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Wetland Provides Template for Future

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Walking along the southern ring road of Tianjin's Dagang district and looking south, you will see a beautiful scene, where, as a famous poem states, "reeds dance with willows in a green background, and blue waters stretch for tens of miles" - this is Dagang Wetland Park, scheduled to be completed in Tianjin's Binhai New Area in 2012.

Having secured investment of 250 million yuan (US$37 million), the wetland park, which adjoins the Bohai Sea and covers an area of 630,000 square meters, will act as a "green lung" for Tianjin, absorbing carbon dioxide discharged by the city, replacing it with oxygen.

Until recently, however, the area was swampland, scattered with gullies and construction waste.

Dagang is one of China's main petrochemical bases, therefore, as a practical solution to pollution, the city decided to build a wetland park between the petrochemical industry site and the residential area, which was formally started in April 2007.

"Developing Binhai New Area into an eco-friendly district is not only an important strategy for future city development, but also for the well-being of all residents in the area," said Zheng Weiming, vice-director of Binhai New Area.

However, establishing the wetland park is only one part of the plan to create a sustainable city in Binhai New Area.

Under an agreement between the governments of China and Singapore, the countries plan to build Tianjin Eco-City near the Bohai Sea, with an investment of 150 billion yuan, to provide an energy-efficient and environmentally friendly home for around 350,000 people.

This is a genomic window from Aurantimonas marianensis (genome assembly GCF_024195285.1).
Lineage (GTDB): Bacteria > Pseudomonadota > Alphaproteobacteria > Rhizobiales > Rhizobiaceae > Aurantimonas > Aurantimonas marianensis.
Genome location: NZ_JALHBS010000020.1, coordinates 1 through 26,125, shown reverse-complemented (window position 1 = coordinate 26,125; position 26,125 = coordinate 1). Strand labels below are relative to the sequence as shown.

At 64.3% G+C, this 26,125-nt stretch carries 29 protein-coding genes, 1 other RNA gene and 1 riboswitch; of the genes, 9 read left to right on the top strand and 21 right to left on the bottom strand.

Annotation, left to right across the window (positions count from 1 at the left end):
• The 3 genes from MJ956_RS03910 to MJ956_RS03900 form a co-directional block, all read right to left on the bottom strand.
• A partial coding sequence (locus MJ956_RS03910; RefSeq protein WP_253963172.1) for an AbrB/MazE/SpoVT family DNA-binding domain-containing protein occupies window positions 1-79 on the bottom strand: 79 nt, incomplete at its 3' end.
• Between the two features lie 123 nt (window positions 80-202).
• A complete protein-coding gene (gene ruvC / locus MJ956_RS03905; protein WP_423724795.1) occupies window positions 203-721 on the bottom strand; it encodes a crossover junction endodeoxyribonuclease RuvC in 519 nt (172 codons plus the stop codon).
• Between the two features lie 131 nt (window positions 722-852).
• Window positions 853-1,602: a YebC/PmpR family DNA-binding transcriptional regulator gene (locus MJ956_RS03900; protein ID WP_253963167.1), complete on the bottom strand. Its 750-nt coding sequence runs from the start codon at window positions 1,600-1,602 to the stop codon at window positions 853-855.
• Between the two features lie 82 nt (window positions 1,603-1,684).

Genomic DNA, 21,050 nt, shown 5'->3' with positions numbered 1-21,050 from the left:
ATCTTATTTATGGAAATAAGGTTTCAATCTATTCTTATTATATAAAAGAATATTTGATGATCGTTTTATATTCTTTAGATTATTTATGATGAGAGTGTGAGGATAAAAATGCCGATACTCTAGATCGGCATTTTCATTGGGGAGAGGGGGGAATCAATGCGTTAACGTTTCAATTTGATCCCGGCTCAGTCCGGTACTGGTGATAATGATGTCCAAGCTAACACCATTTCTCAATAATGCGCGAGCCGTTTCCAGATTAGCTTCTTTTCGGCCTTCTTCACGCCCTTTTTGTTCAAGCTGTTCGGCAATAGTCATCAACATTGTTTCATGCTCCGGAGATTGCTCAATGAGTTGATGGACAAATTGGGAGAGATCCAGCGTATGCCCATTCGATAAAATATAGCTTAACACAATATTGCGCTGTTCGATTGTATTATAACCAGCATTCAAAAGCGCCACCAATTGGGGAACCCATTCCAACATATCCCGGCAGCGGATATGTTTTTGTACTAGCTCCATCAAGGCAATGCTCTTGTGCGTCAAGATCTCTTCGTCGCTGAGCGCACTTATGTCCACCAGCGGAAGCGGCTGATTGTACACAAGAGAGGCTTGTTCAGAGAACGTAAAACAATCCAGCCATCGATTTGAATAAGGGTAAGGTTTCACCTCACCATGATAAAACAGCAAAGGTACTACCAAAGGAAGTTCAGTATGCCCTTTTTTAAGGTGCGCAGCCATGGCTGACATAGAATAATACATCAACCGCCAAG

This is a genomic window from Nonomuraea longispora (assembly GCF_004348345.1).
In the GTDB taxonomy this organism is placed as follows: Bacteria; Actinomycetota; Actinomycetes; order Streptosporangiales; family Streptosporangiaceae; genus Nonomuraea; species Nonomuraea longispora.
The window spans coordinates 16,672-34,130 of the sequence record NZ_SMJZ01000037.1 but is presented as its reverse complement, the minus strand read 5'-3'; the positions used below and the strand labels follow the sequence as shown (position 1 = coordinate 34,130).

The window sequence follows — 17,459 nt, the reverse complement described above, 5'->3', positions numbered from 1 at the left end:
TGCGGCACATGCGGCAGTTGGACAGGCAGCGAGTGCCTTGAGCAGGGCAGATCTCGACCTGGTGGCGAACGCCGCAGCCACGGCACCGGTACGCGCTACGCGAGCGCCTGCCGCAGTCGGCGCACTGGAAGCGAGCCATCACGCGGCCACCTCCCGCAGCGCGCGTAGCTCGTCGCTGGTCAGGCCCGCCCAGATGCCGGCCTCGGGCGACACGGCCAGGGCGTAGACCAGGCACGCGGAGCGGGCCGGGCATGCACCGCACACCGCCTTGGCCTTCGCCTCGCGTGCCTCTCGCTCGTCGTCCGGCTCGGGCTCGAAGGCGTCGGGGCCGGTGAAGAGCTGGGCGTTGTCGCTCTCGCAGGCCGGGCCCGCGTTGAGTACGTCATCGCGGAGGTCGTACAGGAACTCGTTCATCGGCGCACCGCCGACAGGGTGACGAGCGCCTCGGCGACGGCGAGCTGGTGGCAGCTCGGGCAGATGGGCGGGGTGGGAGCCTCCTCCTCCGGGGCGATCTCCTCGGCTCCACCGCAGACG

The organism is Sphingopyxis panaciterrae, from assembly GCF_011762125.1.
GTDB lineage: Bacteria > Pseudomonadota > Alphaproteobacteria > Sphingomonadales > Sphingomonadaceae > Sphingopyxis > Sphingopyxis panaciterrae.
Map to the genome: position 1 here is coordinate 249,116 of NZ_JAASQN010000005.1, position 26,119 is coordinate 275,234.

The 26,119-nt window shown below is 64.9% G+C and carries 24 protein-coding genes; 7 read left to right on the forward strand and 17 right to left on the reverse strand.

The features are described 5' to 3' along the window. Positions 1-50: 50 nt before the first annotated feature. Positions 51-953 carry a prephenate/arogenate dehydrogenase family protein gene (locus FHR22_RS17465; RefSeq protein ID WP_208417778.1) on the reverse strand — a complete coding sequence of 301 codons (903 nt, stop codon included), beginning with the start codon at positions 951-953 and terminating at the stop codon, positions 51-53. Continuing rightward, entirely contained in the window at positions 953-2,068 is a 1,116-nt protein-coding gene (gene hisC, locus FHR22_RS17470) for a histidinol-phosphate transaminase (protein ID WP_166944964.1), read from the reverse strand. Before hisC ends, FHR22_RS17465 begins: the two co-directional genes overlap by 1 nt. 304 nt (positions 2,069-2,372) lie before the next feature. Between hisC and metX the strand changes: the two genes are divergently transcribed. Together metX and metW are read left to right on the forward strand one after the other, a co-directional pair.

Sixty percent of Tianjin's waste will be recycled, and the organic waste will be used as fuel to produce heat and power. The project will also create job opportunities for at least 50 percent of employable residents in the area, according to research released by Mott Macdonald Consultancy.

A new energy-oriented industry chain will also be established in the Bohai Sea Rim district, which is regarded by the government as a major powerhouse in China's further economic development.

A seawater desalination factory owned by the Tianjin division of China Petroleum & Chemical Corp (Sinopec) produces 90,000 tons of fresh hot water every day which is used to power turbines, saving 3 million kilowatt-hours annually, reducing carbon dioxide emissions by 2,620 tons a year and cutting sulfur dioxide emissions by 8.5 percent over the same period.

China's huge population and rapid growth require inventive as well as sensitive approaches to urban building design, and the establishment of the eco-center will explore how to demonstrate lower carbon emissions in the life of a new city, according to Mott Macdonald's research.

(China Daily November 24, 2010)

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